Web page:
"Free trade!" said a well-known Massachusetts printer in my hearing, "yes, I am for free trade. I want the London printer to start fair with me on this side of the water; then I am not afraid of him. That's what I call free trade. Any other kind of trade I go into with my hands and feet tied together. Much freedom there is in that for me!" He touched the point, which is the protection of American labour at high wages against British labour at low wages. If the book marts of the United States were thrown open to British authors and publishers, the result would be that the "Americans" would have all their books not only written, but printed and bound for them, in England and Scotland. Cheapness-whatever the quality of the manufacture-would ensure the latter; and as the British and American people are the same in race and language, and therefore in literature, the former would be an inevitable consequence of the latter. The prospect in view, then, under those circumstances, would be the extinction of the art of printing and of literature in the United States, except as they might be supported by cheap journalism. This is not mere speculation, but a conclusion from notorious facts. For instance, I know one rich publishing house in the United States that would like to publish an edition of Shakespeare's works in one handy volume, which would surely be received with favour; but the market is absolutely closed to them by two editions handsomely printed and neatly bound in London, which are sold in thousands all over the United States at one dollar and a half in "greenbacks," notwithstanding freight and high duties—a price which would hardly pay here the first cost of the unbound sheets. Shakespeare is free of copyright; but add to this price an author's percentage of copyright, and the difference would not be worth the "American" publisher's consideration in entering the field of competition.

The result of this condition of things is a policy which, if it ever admits the British author to copyright in the United States, will rigidly exclude the British publisher, even from the "American" market that he now commands, which, as he well knows, is very considerable—that is, every book by a British author, published in the United States, will be required to be manufactured there, and pub

lished by a citizen; and copies printed in Europe or Canada will not be admitted, even under an enormous duty, but will be absolutely excluded. The only Copyright Bill that ever was received in the House of Representatives with even a semblance of favour-and it was but a semblance-was one brought in by Mr. Morris, of Pennsylvania, just ten years ago. This Bill, which is now before me, provided-1st, that every book, map, musical composition, or what not, claiming the benefit of the Act, should be "printed and published in the United States, by a citizen of the United States;" 2nd, that the book should be "published and printed in the United States within one month after its publication in the country of which its author is a citizen;" 3rd, that if an author "does not choose to print another edition, then the work may be imported or reprinted by any one, free from the penalties of the Act;" 4th, that if the foreign author or publisher, or any person not a citizen of the United States, imported copies of the book into the United States for sale, the copyright should be forfeited; 5th, that periodicals and magazines should be excluded from the benefit of the Act; 6th, reciprocity. This Bill did not pass, or, I believe, get out of committee; but there was a chance of its passage, as far as Congress was concerned; and there was less outside opposition to it than had ever been known before in regard to a Bill of its kind. It will be seen that, as far as payment to the British author was concerned, the Bill was without limit or condition, but that it rigidly excluded the British publisher and printer from the "American" market, and not only so, but deprived the British author of all control over his own work, except that he was allowed to make a contract with "a citizen of the United States" for its publication or its republication in the United States within a certain brief period. This was to prevent him from saying that his book should not be published at all, because, for instance, he had changed his views, and wished to re-write his book; thereby in the first instance depriving "American" printers of work, and in the second putting "American" publishers to expense for his vagaries. In a word, the Bill was as radically unjust to the author as the statute of Queen Anne was, because, like that, it failed to recognize and respect the author's natural and absolute right over the product of his own labour. If any international copyright law is ever passed by Congress, it can hardly fail to contain all these provisions.* Nor would the mass of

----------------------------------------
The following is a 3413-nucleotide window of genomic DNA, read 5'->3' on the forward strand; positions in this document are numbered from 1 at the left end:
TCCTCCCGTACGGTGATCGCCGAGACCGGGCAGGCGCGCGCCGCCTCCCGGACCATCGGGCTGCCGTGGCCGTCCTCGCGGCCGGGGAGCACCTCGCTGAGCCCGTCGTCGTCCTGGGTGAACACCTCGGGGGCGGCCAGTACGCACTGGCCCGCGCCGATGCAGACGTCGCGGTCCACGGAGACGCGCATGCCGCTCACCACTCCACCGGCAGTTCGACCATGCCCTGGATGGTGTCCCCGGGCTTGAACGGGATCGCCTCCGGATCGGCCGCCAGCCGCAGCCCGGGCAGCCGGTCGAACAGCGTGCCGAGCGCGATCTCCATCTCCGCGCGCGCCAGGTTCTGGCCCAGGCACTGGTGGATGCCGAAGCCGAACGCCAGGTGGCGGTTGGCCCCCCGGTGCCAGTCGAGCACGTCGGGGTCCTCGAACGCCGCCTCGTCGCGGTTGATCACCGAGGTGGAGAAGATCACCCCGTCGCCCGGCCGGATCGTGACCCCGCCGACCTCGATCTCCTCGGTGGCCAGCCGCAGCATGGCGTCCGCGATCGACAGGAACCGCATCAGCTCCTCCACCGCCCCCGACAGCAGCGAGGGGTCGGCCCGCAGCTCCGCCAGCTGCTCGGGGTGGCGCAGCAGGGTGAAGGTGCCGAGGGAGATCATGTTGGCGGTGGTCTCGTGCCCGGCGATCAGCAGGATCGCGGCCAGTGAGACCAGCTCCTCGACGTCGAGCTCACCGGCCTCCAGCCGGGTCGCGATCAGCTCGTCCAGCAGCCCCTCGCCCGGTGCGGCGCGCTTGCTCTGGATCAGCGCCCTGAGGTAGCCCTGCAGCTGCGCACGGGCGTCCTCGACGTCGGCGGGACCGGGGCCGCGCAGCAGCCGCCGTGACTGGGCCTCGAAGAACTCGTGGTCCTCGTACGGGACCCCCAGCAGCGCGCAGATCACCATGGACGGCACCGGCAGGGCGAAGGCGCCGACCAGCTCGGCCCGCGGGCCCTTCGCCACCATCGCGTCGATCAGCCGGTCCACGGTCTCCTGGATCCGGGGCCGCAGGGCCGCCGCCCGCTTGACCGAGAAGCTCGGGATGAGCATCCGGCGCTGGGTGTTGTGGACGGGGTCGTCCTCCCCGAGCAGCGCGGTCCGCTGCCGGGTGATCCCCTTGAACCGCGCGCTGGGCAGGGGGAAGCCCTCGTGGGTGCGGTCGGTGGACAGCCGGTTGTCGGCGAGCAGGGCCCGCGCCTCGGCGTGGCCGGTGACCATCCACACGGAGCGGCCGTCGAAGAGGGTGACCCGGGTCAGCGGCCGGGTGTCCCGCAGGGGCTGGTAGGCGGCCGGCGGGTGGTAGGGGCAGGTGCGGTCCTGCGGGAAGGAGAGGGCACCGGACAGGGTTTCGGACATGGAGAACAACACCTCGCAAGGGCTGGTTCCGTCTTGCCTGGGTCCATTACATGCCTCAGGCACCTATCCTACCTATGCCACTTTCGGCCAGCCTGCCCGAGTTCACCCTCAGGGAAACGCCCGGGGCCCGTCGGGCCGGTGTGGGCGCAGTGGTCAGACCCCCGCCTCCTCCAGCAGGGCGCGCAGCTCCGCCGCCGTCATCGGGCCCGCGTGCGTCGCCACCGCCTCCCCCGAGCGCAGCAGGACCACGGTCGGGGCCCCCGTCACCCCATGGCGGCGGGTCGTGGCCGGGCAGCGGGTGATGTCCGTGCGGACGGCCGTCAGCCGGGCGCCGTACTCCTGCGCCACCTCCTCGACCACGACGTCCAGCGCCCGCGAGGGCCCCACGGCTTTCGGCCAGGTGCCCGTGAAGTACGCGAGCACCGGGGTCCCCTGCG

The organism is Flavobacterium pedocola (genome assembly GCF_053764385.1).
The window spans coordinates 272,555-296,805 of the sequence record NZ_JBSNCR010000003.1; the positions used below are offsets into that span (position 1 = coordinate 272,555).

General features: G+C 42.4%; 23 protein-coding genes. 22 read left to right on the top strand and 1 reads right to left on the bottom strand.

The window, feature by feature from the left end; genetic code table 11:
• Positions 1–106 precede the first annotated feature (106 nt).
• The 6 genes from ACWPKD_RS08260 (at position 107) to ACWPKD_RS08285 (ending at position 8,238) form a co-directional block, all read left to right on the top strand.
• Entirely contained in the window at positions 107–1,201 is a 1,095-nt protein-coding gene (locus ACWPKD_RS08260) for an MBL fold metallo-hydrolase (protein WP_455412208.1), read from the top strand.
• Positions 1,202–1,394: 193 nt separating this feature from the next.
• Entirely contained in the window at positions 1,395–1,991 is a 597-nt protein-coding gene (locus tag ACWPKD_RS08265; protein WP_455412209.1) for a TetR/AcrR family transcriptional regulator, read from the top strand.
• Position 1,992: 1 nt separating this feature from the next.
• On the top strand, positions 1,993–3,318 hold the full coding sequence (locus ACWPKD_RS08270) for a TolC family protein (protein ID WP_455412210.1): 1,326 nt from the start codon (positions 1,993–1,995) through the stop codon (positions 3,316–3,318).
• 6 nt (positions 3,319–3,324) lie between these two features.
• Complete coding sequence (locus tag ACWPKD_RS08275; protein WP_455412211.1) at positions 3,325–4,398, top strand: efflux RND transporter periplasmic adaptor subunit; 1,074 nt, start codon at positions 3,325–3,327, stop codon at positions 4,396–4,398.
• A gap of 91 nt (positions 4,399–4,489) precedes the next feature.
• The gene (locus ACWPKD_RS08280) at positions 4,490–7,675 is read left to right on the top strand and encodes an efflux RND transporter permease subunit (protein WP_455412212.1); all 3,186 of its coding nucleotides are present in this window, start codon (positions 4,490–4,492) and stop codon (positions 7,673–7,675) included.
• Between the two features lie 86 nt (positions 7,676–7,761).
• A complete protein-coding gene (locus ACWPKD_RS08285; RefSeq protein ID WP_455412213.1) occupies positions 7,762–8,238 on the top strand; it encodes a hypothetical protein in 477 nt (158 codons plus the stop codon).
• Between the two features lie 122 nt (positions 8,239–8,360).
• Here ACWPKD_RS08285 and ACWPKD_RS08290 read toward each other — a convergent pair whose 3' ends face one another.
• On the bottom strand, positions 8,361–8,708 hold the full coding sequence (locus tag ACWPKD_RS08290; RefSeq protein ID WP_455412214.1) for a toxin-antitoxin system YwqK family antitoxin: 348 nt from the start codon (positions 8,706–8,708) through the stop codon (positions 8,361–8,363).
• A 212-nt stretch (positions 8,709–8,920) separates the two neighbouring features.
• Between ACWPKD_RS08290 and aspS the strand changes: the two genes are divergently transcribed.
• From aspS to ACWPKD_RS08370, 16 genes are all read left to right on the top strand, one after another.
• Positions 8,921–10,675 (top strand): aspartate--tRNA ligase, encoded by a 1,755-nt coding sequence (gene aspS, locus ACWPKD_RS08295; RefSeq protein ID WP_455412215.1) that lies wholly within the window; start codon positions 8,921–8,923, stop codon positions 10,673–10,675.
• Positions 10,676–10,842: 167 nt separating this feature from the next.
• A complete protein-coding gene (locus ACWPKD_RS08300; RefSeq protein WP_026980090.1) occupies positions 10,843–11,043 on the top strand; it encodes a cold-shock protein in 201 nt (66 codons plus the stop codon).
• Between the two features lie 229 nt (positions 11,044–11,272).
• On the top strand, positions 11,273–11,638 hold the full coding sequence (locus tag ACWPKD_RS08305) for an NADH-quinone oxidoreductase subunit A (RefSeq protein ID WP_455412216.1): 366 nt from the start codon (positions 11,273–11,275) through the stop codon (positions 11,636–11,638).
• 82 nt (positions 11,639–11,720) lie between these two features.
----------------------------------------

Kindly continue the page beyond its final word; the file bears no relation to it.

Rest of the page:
* While this article has lain half finished on my table, a Bill has been framed, but has not yet been brought in, providing for international copyright. Some

British authors profit by such a Bill. Only a favoured few would receive copyright money, and the rest would fail to gain even the reputation which is gratifying to all, and which in the end does have money value. The result would be, that the wealthiest publishing houses in the United States-a very small number, half a dozen, all told—would publish and pay copyright for the works of a few British authors of high reputation and great popularity. The works of others it would not be to their interest to publish and pay copyright for; and these not being published by a citizen of the United States within the limited time, would be open to any one's use without any payment whatever. With free trade we shall have just international copyright— that is, copyright without any law upon the subject. And free trade will come when, by changes in the labour market, the cost of manufacturing is about the same on both sides of the water-that is, when, for the objects for which it is now desired, by those who do desire it, free trade will be worthless; and they, like others before them who have at last attained their ends, will cry, Too late, too late!

people have hopes that it will become a law. It is almost identical with Mr. Morris's, above described, but it extends the time during which a book must be published in the United States after publication in another country, to three months. Like Mr. Morris's, it excludes the British publisher and printer from the markets of the United States in regard to all copyrighted books, and it deprives the British author of the control of his own work.